Raw Chicago: Kirk Ferentz Part 9
Ferentz talks Skype and social media, some great stuff on Hayden Fry, Michigan reporter stuff and a little more on Kyle Spading.
INTERVIEWER: I read a story that†Joe Paterno†was on Skype.
COACH FERENTZ: I read that, too.
INTERVIEWER: Have you embraced it?
COACH FERENTZ: Iíve been on it.
INTERVIEWER: Are you texting now?
COACH FERENTZ: Are you kidding? I read them all the time. Absolutely not. I might ask my wife to text our daughter. I might get that far. I think texting has a place. Iím still trying to figure out the value of Twitter. What an absurd concept. But itís an industry. And Skyping. I Skyped a conference in Ames, ironically, a group of students, this past year. It did not function twice during the conference. My session was only a ten-minute thing. I Skyped with a student on our campus. It was in a career thing. It was fun. And I think Iíve Skyped with one or two prospects. It wasnít quite, I didnít gain any notoriety.
INTERVIEWER: ÖYou have your coaches use Twitter, right?
COACH FERENTZ: We have a program on Twitter I think. I mean, Iím okay with that. Thatís why you have young guys on your staff.
INTERVIEWER: Öthis summer.
COACH FERENTZ: Well, this is a HawkeyeÖ Thatís the way it goes.
INTERVIEWER: Do you have a policy for the kids?
COACH FERENTZ: You have to re-remind players now and then. But I donít think we need to be Twittering. Probably the biggest message, and I have to remind them all the time, that any social media they choose to use and Iíve got nothing against any of that stuff, I donít understand it. I understand it, but I donít understand the phenomenon, but thatís just me. I just like to talk to people voice to voice or face to face. But if they use it, I have to remind them that anything they do, theyíve got to consider it to be trouble. And this friend stuff, you know. What if your friend is really not your friend? It just takes one friend to -- So you know, whatever you do. It might be a season ticket holder in Ottumwa thatís looking at it. It might be a future boss. Or it might be somebodyís office youíre sitting in ten years from now where youíre going to have some explaining to do. And you know, when youíre 18 or 20 youíre not thinking about that. Why would you? And thank goodness, people donít k now what we know about a lot of our players today. And you know, if theyíd known that about us when we were that age, you know, itís not as much fun to be a player any more. Or a college kid.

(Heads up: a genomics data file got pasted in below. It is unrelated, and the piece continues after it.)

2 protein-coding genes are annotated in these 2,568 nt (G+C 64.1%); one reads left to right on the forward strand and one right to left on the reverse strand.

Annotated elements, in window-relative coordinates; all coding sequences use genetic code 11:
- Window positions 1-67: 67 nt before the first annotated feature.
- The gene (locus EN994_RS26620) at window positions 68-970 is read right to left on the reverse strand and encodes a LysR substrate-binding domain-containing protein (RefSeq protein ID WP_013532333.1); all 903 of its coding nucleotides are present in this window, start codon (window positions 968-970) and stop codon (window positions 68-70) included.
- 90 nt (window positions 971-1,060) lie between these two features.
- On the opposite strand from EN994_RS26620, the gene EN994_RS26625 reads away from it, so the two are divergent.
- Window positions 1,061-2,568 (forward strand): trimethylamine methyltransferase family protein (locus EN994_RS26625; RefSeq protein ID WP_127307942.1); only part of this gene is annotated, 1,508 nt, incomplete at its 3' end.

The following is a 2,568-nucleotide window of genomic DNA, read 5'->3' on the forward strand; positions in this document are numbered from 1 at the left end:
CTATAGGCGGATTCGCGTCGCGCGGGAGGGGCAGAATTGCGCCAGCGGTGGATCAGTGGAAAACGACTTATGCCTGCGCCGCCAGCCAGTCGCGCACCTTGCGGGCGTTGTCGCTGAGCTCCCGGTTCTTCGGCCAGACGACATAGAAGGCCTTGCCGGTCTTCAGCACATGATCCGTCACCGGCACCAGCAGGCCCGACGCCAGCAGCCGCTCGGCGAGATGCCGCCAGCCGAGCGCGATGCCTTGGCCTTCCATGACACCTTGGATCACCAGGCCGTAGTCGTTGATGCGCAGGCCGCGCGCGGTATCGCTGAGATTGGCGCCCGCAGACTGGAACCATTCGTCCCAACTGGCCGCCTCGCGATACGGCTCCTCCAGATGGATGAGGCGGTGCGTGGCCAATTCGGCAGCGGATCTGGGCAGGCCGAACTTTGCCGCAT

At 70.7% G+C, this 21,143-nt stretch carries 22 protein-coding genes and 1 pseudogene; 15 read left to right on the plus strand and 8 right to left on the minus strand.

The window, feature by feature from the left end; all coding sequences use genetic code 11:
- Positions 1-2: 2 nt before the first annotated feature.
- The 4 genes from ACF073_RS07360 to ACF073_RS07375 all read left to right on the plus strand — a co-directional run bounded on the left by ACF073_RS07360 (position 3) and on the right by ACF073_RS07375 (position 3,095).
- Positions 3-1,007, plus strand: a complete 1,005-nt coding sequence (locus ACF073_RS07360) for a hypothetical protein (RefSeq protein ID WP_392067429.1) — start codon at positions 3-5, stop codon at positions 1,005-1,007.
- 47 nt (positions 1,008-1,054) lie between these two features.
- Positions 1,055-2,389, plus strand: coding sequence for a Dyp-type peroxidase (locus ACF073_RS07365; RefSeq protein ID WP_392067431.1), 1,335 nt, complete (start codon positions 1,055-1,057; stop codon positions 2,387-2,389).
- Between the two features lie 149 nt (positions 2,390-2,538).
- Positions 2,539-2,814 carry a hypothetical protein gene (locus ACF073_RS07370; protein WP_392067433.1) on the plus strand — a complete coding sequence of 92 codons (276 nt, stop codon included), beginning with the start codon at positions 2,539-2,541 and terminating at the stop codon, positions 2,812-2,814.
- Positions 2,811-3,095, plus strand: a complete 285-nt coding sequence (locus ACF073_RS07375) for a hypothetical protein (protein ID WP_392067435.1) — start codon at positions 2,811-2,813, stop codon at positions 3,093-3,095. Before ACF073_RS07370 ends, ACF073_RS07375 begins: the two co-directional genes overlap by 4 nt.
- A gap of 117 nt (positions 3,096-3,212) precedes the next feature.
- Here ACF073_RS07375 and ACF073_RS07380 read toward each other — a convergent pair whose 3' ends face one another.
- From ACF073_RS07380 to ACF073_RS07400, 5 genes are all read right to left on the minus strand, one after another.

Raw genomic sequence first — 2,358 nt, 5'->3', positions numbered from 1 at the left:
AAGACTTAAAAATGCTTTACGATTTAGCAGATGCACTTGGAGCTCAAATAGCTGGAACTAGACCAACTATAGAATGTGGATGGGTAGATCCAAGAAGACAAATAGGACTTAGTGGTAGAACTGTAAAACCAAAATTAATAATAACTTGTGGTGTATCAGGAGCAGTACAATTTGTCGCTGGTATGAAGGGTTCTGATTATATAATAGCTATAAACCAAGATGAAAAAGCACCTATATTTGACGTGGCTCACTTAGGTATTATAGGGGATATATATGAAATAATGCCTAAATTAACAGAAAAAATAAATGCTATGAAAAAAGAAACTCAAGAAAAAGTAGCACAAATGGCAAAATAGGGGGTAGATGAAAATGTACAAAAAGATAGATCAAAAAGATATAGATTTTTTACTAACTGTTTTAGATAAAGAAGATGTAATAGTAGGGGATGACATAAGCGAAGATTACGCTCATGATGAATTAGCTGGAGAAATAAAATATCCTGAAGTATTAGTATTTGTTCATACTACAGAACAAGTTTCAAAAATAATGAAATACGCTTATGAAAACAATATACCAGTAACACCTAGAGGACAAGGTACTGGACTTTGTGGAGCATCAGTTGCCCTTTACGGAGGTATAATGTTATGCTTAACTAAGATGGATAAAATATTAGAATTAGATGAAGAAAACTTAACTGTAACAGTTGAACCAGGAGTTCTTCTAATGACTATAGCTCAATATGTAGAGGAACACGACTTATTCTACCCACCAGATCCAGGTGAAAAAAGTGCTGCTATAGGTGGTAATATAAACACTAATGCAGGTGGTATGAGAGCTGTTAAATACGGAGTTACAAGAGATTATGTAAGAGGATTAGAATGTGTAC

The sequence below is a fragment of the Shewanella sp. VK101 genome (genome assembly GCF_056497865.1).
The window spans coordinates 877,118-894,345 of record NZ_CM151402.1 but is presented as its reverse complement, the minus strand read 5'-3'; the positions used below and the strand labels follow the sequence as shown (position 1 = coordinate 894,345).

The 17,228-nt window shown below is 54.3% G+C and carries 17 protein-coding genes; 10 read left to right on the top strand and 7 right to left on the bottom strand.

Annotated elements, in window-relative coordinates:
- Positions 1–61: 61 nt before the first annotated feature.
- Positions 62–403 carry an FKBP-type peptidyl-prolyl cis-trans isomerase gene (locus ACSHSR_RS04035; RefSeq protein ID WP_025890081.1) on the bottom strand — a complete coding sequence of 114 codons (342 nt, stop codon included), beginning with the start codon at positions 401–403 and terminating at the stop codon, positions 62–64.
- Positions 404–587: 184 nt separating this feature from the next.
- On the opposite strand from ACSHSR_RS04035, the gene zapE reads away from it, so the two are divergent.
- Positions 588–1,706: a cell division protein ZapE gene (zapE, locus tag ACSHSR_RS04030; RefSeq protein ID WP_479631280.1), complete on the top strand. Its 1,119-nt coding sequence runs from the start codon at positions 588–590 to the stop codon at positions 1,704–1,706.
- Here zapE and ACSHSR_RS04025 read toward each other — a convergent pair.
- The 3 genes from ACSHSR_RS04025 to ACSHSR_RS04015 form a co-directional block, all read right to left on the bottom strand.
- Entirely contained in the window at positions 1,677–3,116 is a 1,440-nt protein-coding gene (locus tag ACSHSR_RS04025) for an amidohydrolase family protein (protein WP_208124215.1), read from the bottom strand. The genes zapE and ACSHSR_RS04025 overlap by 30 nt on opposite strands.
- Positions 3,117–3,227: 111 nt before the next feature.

INTERVIEWER: More social media
COACH FERENTZ:†Oh, yeah. I remember when we started movies in VCRís. I remember that. That was entertaining. Even with the remote.
INTERVIEWER: Earlier you guys said that there was maybe a misnomer that†Coach Fry†was maybe more wide open Ö but --
COACH FERENTZ: You know, his exotics, all that stuff we would do. The Purdue game, you know we broke into, we were in the same place. When we were in the stretch formation back in í81. The crowd went crazy. We ran the same plays. But if you looked at it, a lot of the stuff he did, yeah, heíd do when we were winning 38, nothing. With the stuff that, oh, wow. That stuff. Because we were playing Michigan in that 1 versus 2 game. You know, he wasnít, you know, turn it over, play good defense. And thatís how you win big games. Usually at the end of the day big games, it just comes down to the execution and the little things, the things that are really important. Not beating yourself and he understood that better than anybody. Really, he had everybody thinking that, so it was kind of comical. I always thought. It was entertaining. It still is.